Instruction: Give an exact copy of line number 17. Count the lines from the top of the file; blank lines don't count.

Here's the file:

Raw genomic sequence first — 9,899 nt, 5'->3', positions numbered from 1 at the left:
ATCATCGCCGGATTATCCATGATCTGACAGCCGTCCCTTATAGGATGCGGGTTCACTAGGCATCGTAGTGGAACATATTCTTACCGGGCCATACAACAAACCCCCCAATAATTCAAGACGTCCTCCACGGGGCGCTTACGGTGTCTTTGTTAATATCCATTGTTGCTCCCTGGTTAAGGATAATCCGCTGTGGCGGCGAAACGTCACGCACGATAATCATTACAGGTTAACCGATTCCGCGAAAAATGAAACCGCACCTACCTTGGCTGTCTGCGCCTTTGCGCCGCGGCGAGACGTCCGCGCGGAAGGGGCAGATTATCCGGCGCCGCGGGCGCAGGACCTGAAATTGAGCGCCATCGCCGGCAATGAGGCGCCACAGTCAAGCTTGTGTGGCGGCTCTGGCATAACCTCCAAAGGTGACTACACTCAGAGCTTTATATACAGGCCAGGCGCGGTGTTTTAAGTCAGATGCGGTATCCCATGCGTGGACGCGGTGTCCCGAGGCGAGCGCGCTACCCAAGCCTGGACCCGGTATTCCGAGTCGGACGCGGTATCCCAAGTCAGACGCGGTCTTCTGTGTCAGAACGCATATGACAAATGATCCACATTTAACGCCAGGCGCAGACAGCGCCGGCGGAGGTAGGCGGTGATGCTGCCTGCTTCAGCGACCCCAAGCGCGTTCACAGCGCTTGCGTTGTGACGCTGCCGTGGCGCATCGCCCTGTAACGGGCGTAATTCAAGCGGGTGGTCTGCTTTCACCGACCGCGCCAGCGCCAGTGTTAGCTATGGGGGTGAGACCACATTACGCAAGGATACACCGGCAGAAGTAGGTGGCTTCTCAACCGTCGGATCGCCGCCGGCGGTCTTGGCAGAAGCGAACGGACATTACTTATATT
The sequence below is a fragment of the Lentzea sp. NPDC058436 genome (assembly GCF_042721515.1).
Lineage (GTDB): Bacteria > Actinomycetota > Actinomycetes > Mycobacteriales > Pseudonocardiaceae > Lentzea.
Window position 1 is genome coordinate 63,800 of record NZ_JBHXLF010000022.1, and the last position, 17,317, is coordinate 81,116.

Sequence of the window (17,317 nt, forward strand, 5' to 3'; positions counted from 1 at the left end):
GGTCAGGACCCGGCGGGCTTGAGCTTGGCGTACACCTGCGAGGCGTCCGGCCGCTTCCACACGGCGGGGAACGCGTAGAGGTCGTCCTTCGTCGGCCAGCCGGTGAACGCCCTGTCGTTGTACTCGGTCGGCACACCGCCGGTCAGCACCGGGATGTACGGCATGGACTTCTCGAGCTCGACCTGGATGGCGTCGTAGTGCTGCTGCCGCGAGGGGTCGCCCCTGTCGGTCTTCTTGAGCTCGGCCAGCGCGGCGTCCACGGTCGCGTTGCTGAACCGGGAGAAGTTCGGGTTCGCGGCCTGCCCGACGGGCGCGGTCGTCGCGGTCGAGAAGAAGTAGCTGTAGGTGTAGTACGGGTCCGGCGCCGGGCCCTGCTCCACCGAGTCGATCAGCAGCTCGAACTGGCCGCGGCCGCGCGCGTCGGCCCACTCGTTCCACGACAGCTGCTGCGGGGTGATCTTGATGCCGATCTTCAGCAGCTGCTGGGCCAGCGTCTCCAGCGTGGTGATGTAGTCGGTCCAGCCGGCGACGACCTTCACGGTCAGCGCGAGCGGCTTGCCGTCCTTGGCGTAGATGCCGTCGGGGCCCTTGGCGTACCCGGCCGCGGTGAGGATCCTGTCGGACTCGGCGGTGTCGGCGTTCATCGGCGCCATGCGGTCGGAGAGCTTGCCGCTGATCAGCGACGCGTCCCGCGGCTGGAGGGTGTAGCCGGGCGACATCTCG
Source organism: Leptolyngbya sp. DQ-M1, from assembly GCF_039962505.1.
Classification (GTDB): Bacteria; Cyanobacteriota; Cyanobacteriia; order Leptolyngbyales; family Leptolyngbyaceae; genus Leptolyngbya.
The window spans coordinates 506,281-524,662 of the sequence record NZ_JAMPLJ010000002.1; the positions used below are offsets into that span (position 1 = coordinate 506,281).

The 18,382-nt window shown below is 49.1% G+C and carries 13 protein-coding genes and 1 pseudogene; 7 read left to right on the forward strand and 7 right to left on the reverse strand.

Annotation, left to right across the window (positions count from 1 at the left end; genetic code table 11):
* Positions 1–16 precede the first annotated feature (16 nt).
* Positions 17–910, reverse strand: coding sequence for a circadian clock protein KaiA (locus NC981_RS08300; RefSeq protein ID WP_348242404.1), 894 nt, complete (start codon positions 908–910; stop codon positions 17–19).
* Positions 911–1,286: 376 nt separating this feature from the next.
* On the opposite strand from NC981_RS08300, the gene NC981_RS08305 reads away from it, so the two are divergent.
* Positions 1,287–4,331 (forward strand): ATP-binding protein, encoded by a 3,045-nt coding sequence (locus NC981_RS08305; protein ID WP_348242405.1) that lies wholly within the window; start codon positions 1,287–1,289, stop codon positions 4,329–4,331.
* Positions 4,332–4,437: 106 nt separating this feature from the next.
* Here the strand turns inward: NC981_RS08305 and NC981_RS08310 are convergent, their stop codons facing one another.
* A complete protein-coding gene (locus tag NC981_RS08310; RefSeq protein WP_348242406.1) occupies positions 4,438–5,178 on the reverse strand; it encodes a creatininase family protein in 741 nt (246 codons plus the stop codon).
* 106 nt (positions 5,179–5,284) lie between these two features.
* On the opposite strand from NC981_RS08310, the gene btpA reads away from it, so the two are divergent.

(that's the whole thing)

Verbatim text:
* Positions 1,287–4,331 (forward strand): ATP-binding protein, encoded by a 3,045-nt coding sequence (locus NC981_RS08305; protein ID WP_348242405.1) that lies wholly within the window; start codon positions 1,287–1,289, stop codon positions 4,329–4,331.